There’s no clear good guy in the Sonyhack story

Not every story has a winner, or a good guy, and in my opinion the Sonyhack story (which would make for a more interesting film than The Interview) has neither. Let’s review the cast of characters.

Sony executives have been revealed as greedy, immoral, and cowardly. While it is not technically a free speech issue, since Sony was not legally compelled to pull the movie (and there are normal external forces that influence how we express ourselves on a smaller scale every day), it is still disheartening to see an American company so thoroughly manipulated. Those who point to personal cowardice on the part of Sony execs and theaters may be right in fact, but as an explanation it is incomplete.

Insurance companies and lawyers, it seems, still rule our lives, since movie theaters knew that showing the Interview in the face of the slightest indication of threat means they will not be covered by insurance, and thus would be responsible if these unsubstantiated threats actually materialized. I think this reflects an odd American trait that we are more willing to risk death than legal responsibility in the face of danger. In either case, the remedy for such a scenario is not simply more “courage”, but a system that incentivizes it, or at least doesn’t discourage it.

The American people are rightly offended at the idea of a foreign government determining how we practice our right to free speech. But let’s be very clear on the distinction between the right and the content in this case. The Interview, making fun of both a murderous head of state with no sense of humor and (I’m told) North Korean culture, with the typical millennial crass and uninformed humor over serious political realities, was a stupid movie to make.

Those who don’t believe in free speech argue by pointing to evil or offensive content. The counterargument is *not* that all speech is good, but that yes, some speech is bad, but it must still be protected in order for speech that is good and true to have a chance. This is not to say there should never be limits, only that we could stand to be a little more aware of the danger to all speech posed by imposing them (whether legal or social) too readily. The resilience of opposing views in western society is a strong argument for freedom; conversely when the other side sees us seek not to persuade but to silence our domestic opponents, they feel vindicated. Freedom takes work, and requires a sense of responsibility. When free speech is challenged, we tend to think of extreme examples, like the right of Illinois Nazis to hold a parade. (Though I think we are changing our collective minds on this; if so, we really should have the discussion outright, so we’re sure that’s what we want.) But if we ask ourselves why we so cherish free speech, I dare say it is more valuable to focus on diverse voices contributing to a shared view of reality from multiple perspectives, informing all but ultimately based on desire to get at the truth. At root, discipline, a bit of prudence, and commitment to seeking truth build the strongest defense of free speech.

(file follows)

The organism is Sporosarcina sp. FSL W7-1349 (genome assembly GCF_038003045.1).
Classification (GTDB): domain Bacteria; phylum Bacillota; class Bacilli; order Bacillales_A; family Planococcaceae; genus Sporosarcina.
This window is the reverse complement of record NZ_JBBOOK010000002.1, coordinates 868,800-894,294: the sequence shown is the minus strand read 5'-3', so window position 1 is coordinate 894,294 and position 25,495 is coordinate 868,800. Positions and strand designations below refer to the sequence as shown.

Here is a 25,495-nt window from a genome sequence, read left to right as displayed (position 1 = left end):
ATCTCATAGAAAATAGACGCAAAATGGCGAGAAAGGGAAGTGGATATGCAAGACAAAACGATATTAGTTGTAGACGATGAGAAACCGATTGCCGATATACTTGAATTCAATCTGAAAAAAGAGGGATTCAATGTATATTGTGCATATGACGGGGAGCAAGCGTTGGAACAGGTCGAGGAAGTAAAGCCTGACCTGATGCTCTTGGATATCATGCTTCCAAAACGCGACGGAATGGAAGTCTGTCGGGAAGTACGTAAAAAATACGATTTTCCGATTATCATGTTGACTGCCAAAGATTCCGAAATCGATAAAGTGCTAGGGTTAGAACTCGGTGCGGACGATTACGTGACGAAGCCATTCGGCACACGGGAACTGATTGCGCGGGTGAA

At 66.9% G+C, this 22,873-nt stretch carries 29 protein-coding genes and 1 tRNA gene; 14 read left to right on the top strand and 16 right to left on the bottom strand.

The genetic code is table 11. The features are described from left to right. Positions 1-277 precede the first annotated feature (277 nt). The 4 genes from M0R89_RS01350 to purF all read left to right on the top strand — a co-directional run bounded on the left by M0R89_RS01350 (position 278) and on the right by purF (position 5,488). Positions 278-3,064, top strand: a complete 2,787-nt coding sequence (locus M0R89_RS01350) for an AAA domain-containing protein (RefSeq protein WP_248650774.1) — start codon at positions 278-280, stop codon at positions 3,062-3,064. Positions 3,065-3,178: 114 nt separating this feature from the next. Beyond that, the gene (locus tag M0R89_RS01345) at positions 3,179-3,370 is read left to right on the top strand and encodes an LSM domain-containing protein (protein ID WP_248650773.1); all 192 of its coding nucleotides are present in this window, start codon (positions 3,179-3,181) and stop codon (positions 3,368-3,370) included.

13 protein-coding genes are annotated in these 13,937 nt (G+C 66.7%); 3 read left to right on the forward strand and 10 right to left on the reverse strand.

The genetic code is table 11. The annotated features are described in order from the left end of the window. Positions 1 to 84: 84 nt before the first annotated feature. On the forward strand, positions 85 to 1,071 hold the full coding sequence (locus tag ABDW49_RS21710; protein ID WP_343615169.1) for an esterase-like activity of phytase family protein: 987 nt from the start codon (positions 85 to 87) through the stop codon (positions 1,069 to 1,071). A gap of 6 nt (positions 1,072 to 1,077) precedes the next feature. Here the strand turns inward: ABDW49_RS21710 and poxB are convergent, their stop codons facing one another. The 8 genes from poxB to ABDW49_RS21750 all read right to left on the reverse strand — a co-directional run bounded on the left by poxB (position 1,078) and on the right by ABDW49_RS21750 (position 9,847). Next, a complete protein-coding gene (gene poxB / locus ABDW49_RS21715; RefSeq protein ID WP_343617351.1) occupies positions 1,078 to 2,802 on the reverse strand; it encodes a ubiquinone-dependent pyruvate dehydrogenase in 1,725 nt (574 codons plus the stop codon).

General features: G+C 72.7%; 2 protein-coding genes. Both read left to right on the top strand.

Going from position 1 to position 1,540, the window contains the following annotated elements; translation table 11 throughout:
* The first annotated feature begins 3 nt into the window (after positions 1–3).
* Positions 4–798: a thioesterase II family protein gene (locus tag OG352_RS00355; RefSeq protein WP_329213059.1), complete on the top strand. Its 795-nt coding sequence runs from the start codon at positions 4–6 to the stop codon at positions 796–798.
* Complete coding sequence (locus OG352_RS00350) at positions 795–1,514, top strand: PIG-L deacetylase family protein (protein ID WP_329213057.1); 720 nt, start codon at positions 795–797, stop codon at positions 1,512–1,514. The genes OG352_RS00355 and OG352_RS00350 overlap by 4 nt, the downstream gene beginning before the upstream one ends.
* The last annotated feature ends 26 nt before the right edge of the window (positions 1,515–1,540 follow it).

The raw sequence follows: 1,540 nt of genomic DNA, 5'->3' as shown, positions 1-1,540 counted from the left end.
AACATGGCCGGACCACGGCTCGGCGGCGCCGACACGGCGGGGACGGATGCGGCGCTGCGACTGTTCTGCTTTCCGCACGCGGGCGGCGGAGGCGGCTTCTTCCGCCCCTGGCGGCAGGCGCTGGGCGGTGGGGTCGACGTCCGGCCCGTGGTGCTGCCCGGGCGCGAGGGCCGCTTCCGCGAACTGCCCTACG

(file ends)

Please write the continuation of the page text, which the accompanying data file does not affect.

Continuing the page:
Kim_Jong-Un_Sketch-croppedNorth Korea is not justified in doing what it did either, of course. I hardly need to say much about it as a player, except to note that while the details of their capacity for cyberwarfare and -espionage may have been a surprise, their overall reaction – and willingness to take some action in response – was entirely knowable, based on openly available knowledge of their culture and on past experiences. Should Sony have known this, and/or cared? I would answer that at the least, since we as Americans know that our audience is increasingly global, the right answer is not to pretend otherwise. Knowing more about the world is never a bad thing, though many Americans like to think it is. And it’s not an infringement of free speech to allow ourselves to make our own discourse a little more nuanced and informed in light of our global audience.

Then there’s the White House which, despite some conservative complaints of inaction and my own political leanings, I think comes away with the least egg on its face so far. Contemporaneous complaints that the White House has done nothing should always be interpreted as “the White House has done nothing publicly.” Being late to the game in publicly identifying North Korea is not as bad as getting it wrong if it really turns out to be Russia or China. The serious US negligence of two key areas – cybersecurity and counterintelligence – will continue to hurt and endanger us. The list of US failures in these areas is massive, and making them real priorities will take a degree of leadership that Americans on all sides thirst for, but which I fear our current process of choosing leaders is not designed to reward.

Sorry to end on a negative note, but as I warned at the outset, there are no true unblemished good guys here. That’s just the world we live in. There’s always room for improvement, even when you’re a victim.

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